I am not going to go into creating the Oracle instance, but rather focus on the differences in the .NET code. First thing to note is that Oracle ODP.NET does not currently support Entity Framework Core. Fortunately Devart has a great ADO.NET Provider for Oracle called dotConnect for Oracle. It is a paid product, but well worth the investment if you need to work with Oracle databases. They typically support new .NET features while they are still in development. For example they supported Entity Framework Core in early April 2016 while the 1.0 version of Core wasn’t released until June 27, 2016.

Luckily they provide a free 30 day trial which you can download and use to complete this walk through. So go do that now. dotConnect for Oracle currently does not support .NET Core applications, so we will be creating a standard .NET Framework console application in Visual Studio.

Now let’s create our Person model class. Create a new Person.cs file and add the following code.

using System;
using System.Collections.Generic;
using Microsoft.EntityFrameworkCore;

namespace EntityFrameworkCoreOracle
{
    public class Person
    {
        public Guid Id { get; set; }
        public string Name { get; set; }
        public string Scid { get; set; }
        public string ManagerScid { get; set; }
        public virtual Person Manager { get; set; }
        public virtual ICollection<Person> DirectReports { get; set; }

    }
}

Nothing has changed here. It is the same class definition as with our MS SQL Server implementation. Now let’s add our DbContext class. Add the following code to your Person.cs file. The context should be off in its own file, but I am going to keep things as simple as possible. Be sure to replace the fields in the connection string with the appropiate values.

public class PersonContext : DbContext
    {
        public DbSet<Person> Persons { get; set; }

        protected override void OnConfiguring(DbContextOptionsBuilder optionsBuilder)
        {
            optionsBuilder.UseOracle(@"Data Source=<DATA_SOURCE>;User ID=<USER_ID>;Password=<PASSWORD>;");

        }
        protected override void OnModelCreating(ModelBuilder modelBuilder)
        {
            modelBuilder.HasDefaultSchema("PersonSchema");
            modelBuilder.Entity<Person>().ToTable("Person");
            modelBuilder.Entity<Person>(entity =>
            {
                entity.HasKey(b => b.Id);

                entity.Property(b => b.Name)
                .HasColumnName("NAME");

                entity.Property(b => b.Scid)
                    .HasColumnName("SCID");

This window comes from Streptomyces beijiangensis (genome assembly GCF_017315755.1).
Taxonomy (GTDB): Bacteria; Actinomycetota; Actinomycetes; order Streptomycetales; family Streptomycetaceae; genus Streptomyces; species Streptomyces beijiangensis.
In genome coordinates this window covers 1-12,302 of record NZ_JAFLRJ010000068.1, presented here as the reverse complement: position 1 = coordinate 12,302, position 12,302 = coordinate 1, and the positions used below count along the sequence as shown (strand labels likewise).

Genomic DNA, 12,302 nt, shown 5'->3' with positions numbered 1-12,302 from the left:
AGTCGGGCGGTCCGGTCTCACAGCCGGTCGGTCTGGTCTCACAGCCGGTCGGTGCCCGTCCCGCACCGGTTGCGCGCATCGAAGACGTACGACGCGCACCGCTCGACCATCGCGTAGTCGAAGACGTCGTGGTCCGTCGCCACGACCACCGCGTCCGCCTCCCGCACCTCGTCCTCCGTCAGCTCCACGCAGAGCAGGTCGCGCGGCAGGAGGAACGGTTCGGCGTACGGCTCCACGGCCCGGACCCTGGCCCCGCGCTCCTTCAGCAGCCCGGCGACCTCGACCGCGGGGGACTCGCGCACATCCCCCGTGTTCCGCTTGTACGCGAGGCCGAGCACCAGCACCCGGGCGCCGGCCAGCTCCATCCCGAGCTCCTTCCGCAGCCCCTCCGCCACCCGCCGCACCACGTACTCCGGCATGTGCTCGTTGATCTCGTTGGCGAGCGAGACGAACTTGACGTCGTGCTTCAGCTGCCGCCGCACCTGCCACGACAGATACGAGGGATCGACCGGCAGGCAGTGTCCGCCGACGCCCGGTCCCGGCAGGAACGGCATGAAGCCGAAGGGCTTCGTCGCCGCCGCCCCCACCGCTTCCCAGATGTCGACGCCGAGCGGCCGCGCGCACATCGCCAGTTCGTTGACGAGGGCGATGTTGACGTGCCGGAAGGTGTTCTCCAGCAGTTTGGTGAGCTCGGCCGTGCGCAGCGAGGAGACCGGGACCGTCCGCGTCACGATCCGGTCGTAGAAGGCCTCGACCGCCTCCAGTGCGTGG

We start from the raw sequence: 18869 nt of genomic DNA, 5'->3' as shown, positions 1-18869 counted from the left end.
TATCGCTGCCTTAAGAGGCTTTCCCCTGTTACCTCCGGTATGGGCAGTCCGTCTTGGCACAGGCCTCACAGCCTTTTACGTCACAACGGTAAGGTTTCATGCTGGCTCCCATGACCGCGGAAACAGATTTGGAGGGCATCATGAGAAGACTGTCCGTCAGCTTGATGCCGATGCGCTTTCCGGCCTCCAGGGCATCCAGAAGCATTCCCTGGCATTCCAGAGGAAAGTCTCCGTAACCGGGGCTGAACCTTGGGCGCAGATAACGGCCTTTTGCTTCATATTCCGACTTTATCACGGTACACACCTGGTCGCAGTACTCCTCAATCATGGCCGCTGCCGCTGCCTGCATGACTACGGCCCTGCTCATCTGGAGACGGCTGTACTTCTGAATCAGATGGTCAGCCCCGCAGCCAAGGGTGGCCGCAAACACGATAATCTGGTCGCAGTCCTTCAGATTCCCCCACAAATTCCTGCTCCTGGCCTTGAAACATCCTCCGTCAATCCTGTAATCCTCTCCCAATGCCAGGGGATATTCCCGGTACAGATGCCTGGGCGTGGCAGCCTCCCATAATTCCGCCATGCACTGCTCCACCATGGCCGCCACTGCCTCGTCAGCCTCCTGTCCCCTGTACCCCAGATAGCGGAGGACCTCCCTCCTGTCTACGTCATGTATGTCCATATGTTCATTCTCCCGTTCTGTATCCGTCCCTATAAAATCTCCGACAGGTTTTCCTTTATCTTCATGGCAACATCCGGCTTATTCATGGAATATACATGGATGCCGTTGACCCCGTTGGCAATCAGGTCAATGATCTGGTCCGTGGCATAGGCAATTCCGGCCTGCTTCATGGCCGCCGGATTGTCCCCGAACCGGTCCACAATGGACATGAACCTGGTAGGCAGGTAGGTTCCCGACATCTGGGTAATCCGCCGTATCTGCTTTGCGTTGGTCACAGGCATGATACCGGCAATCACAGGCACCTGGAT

entity.Property(b => b.ManagerScid)
                .HasColumnName("REPORTS_TO_SCID");

                entity.HasOne(b => b.Manager)
                .WithMany(b => b.DirectReports)
                .HasForeignKey(e => e.ManagerScid)
                .HasPrincipalKey(b => b.Scid);
            });
        }
    }

There are two differences here. The first one being in the OnConfiguring method. We now use the method UseOracle rather than UseSqlServer; passing the method our connection string. The second change is in the OnModelCreating method. We specify the default schema using the HasDefaultSchema method; passing it the appropriate schema. You will also need to add the appropiate references for dotConnect shown below and the Microsoft.EntityFrameworkCore nuget package.

Devart.Data.dll
Devart.Data.Oracle.dll
Devart.Data.Oracle.EFCore.dll

Now let’s add some code to our Program.cs Main method to instantiate a PeronContext and query our database. Add the following code to the Program.cs file.

using Devart.Data.Oracle.Entity.Configuration;
using Microsoft.EntityFrameworkCore;
using System;
using System.Linq;

namespace EntityFrameworkCoreOracle
{
    class Program
    {
        static void Main(string[] args)
        {
            var config = OracleEntityProviderConfig.Instance;
            config.Workarounds.DisableQuoting = true;

            using (var db = new PersonContext())
            {
                Console.WriteLine("### Query 1");
                var persons = db.Persons.Include(person => person.Manager);
                foreach (var person in persons)
                {
                    Console.WriteLine($"Scid: {person.Scid} Name: {person.Name}  Manager: {person.Manager?.Name}");
                }
                Console.WriteLine("### Query 2");
                var personsList = db.Persons.Select(p => new Person()
                {
                    Name = p.Name,
                    Manager = new Person()
                    {
                        Name = p.Manager.Name
                    }
                });
                foreach (var person in personsList)
                {
                    Console.WriteLine($"Scid: {person.Scid} Name: {person.Name}  Manager: {person.Manager?.Name}");
                }
                Console.WriteLine("### Query 3");
                var directReports = db.Persons.Where(p => p.Scid == "00000001").Select(p => new Person() { Name = p.Name, DirectReports = p.DirectReports }).FirstOrDefault();
                foreach (var person in directReports.DirectReports)
                {
                    Console.WriteLine($"Manager: {directReports.Name} EmployeeName: {person.Name}");
                }
            }
        }
    }
}

The only change from our MS SQL Server example is the addition of these two lines of code. Entity Framework by default adds quotes around your object names such as tables. dotConnect provides a number of work arounds such as the ability to disable quoting which we are doing here.

var config = OracleEntityProviderConfig.Instance;
config.Workarounds.DisableQuoting = true;

You should now be able to build and run the code and see the same output as we saw earlier given that you have the same data in your database. I was suprised at the few number of changes that were required to get the same sample working with Oracle. I hope that this has been helpful, and if you have any questions please feel free to leave a comment.

References

4 thoughts on “Getting Started with Entity Framework Core